Israel is front-page story all over the world due to the extensive interest in the possibility of a military strike against Iran. This is an inevitable outcome of a well-orchestrated campaign by Prime Minister Netanyahu, who also has to look behind the shoulder to neighboring Syria. The developing civil war there confronts Israel with risky possibilities as well as with promising prospects, and altogether is a source of much concern which has a lot to do with the Iranian situation.
The Israeli deliberations about Syria should be viewed in the context of three major considerations. First, there is the overall attitude towards the ‘’Arab Spring’’. The well-reputed Israeli intelligence community was taken by complete surprise by what happened in Egypt, where President Mubarak’s regime seemed so pivotal to Israel’s overall Middle East strategy, and so it was with regard to Syria.
What may put it in due perspective is the fact, that the Arab regimes themselves were unaware of the situation, and a dramatic evidence for this was provided by Bashar Assad of all people, who on 31 January 2011, told the Wall Street Journal that Syria was and would remain stable… When confronted with the new situation, Prime Minister Netanyahu, in particular, was faced with a dilemma. He promoted for years the notion that it was the absence of democracy that prevented peace between the Arab states and Israel. One of his mentors, Nathan Sharansky published a book widely developing this thesis. No other than President George W. Bush publicly stated that he was greatly influenced by this book. So, in the moment of truth, when witnessing the demise of a friendly, non-democratic regime in Egypt, Netanyahu blinked and clearly preferred its continuation. When elections were held in Egypt, and The Muslim Brotherhood won, ’’we told you so’’ was the prevailing reaction. With regard to Syria, there wasn’t even a slight dilemma.
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The Israelis do not know the Syrian opposition. There are some unverified press reports about contacts between Israeli officials and Syrian opposition figures, but the Israelis are very careful to deny them all, if not for other reason than to deprive the Assad regime of a propaganda opportunity. At any rate, the dominant notion in Israel is that elections in Syria may lead to another Muslim Brotherhood victory, surely not a pleasant prospect.
Then there is the fear that continuing instability in Syria poses grave risks for Israel. The Ba’ath-Assad regimes in Syria prided themselves for being “the heart of Arabism”, the standard-bearers of the struggle against Israel. But in actual terms, the rhetoric was not matched by actions. The Syrian-Israeli border has been the most peaceful of Israel’s borders for almost four decades. Throughout these years, successive Israeli governments came to respect Hafiz Assad first and later Bashar Assad as pragmatic, rational leaders who knew that the balance of power between the two countries was so much against Syria, and were eager to refrain from a war that could put an end to their regime. The Israelis, while constantly on the guard about Syria, especially monitoring their huge cache of chemical warheads have come to believe that a war with Syria while possible was improbable. This was in sharp contrast to the days preceding the accession of Hafiz Assad to power, when instability in Syria led to one Middle East war in June of 1967, and to almost another one in Jordan in September 1970. However, the current chaotic situation in Syria bears the risk that the chemical warheads will fall to the hands of militant elements, such as Hizballah or Al-Qaida, infiltrating from Iraq to Syria. Israel is also aware of the reports, never officially acknowledged by Syria, that Bashar Assad would resort, in his moment of utmost despair, to the ‘’Samson option’’ and attack her, creating his version of Armageddon. From an Israeli perspective, Armageddon is possible, but then it relates to Iran and the possibility of an Iranian Bomb. It is the Iranian situation that in the final analysis dominates Israel’s calculus about Syria.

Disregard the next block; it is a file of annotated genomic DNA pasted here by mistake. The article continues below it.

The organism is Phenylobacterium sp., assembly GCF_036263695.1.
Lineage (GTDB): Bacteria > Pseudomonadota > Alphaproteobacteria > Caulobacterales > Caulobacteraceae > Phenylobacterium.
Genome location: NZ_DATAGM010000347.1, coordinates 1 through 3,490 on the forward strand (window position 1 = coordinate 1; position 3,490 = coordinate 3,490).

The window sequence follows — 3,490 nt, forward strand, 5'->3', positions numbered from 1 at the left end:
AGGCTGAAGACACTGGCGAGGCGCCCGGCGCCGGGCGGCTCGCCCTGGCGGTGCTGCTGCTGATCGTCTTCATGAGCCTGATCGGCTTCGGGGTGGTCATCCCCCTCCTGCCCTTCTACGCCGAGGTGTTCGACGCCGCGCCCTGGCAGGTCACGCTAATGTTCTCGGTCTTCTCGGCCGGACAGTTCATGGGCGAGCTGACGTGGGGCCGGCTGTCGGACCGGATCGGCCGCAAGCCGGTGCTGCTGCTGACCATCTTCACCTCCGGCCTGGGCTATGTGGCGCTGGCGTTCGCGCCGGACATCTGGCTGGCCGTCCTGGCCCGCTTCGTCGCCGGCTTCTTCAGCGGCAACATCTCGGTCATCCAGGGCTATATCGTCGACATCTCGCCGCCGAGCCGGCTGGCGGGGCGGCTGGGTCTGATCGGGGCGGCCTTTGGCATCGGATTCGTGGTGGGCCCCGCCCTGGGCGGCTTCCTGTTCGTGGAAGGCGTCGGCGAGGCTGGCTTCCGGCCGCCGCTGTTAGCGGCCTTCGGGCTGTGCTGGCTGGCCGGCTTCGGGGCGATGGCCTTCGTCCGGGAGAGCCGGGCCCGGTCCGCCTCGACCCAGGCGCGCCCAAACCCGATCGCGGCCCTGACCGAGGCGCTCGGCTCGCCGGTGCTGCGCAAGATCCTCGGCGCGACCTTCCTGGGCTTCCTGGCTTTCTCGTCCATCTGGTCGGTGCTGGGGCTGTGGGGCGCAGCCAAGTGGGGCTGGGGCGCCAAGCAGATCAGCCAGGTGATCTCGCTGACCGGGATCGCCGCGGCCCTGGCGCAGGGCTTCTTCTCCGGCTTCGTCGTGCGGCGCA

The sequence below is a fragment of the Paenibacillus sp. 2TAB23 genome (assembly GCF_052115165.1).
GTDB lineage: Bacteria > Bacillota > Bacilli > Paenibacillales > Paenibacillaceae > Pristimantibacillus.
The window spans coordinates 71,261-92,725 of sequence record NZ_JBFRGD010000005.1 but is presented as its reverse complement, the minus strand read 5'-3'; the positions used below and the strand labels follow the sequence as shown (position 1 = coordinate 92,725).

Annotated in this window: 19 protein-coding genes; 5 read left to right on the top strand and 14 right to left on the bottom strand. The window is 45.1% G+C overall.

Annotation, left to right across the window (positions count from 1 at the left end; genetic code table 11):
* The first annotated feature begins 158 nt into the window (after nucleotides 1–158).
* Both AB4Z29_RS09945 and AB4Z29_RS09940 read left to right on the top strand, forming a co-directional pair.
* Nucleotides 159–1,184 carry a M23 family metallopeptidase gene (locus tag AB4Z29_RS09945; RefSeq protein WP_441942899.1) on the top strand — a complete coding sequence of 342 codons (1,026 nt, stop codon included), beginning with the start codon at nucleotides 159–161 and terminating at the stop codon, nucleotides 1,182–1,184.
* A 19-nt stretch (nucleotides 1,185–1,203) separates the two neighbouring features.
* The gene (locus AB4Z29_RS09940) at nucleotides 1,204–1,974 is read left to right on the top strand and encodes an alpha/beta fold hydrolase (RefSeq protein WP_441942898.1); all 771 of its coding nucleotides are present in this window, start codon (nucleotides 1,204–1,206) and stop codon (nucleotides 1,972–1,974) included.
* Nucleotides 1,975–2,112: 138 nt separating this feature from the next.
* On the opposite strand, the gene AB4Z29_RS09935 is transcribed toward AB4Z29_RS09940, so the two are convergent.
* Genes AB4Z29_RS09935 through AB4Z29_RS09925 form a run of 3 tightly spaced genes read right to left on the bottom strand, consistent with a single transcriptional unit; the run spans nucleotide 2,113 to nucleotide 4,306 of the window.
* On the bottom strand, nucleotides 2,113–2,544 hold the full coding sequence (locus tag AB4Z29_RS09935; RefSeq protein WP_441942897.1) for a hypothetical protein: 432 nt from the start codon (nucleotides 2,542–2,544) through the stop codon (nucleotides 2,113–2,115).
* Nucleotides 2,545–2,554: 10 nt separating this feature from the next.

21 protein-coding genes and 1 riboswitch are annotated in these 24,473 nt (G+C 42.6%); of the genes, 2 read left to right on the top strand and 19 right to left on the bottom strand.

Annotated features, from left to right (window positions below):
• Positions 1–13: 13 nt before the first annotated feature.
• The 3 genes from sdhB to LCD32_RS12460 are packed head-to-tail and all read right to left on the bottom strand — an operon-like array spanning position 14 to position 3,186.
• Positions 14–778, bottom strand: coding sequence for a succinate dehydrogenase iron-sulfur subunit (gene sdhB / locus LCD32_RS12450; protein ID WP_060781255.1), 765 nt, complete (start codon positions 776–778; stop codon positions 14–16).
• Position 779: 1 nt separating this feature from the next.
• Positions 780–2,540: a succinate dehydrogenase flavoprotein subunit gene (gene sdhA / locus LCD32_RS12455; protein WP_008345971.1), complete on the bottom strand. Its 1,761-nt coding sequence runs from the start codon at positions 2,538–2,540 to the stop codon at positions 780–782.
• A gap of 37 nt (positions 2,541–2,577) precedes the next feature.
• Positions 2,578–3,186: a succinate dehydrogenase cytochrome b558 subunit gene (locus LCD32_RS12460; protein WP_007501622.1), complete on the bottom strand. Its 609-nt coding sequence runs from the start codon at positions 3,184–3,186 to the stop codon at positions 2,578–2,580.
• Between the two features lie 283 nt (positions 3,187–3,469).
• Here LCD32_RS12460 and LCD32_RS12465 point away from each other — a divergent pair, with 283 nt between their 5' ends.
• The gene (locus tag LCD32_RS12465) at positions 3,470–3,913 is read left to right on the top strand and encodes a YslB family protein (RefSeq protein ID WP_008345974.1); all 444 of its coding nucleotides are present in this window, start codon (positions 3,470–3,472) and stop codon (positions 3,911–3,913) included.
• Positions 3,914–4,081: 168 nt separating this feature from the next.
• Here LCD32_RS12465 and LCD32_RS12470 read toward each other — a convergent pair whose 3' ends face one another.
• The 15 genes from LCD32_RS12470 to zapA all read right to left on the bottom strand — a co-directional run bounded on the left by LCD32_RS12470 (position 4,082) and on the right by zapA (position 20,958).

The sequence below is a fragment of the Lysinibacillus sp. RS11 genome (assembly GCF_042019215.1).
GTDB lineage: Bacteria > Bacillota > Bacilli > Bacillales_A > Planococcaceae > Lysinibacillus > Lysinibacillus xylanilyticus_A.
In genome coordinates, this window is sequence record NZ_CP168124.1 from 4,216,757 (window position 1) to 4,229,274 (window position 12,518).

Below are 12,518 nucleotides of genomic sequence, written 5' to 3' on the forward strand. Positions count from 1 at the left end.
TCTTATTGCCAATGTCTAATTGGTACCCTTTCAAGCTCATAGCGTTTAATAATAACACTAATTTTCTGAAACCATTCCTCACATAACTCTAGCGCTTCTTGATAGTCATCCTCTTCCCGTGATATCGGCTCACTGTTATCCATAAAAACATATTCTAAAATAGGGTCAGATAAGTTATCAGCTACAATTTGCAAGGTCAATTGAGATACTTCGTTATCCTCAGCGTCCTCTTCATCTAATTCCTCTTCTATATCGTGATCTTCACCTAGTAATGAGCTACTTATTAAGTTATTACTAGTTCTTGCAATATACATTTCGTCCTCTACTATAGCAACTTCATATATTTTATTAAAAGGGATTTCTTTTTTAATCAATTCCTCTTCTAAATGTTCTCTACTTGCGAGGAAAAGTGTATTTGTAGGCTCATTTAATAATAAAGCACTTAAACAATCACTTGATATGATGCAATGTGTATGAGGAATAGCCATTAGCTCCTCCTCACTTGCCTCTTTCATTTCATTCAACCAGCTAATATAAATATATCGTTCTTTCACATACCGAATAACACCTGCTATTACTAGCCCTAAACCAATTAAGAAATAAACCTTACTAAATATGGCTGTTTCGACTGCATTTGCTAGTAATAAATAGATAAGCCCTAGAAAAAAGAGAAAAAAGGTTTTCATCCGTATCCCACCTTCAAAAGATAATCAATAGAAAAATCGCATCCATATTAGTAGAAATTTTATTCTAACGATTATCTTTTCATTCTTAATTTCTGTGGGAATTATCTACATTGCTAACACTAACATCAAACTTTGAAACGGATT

Any scenario of attack on Iran, whether by Israel alone or in conjunction with the US, entails the possibility of Iranian retaliation using Hamas, Hizballah and Syria with their vast arsenal of missiles. It is doubtful whether Hamas leadership will endanger its very existence in Gaza by joining such an adventure. With regard to Hizballah which is a stooge of Iran and Syria, the likelihood of them attacking Israel is more realistic, but timing is of the essence. As the Syrian regime is getting weaker by the day, so does Hizballah, whose very dominant position in Lebanon derives to a large extent from the alliance with Syria. A fall of the Assad regime may be the beginning of the end of Hizballah’s grip over Lebanese politics. It follows therefore that Israel prefers to see a quick downfall of Assad.
Under current circumstances, the view from Jerusalem is that a Middle East without Bashar Assad, the devil they knew until now, and with a very weakened Hizballah struggling for its own survival, is a major defeat to Iran, henceforth another incentive to those there who want to use the military option against Iran.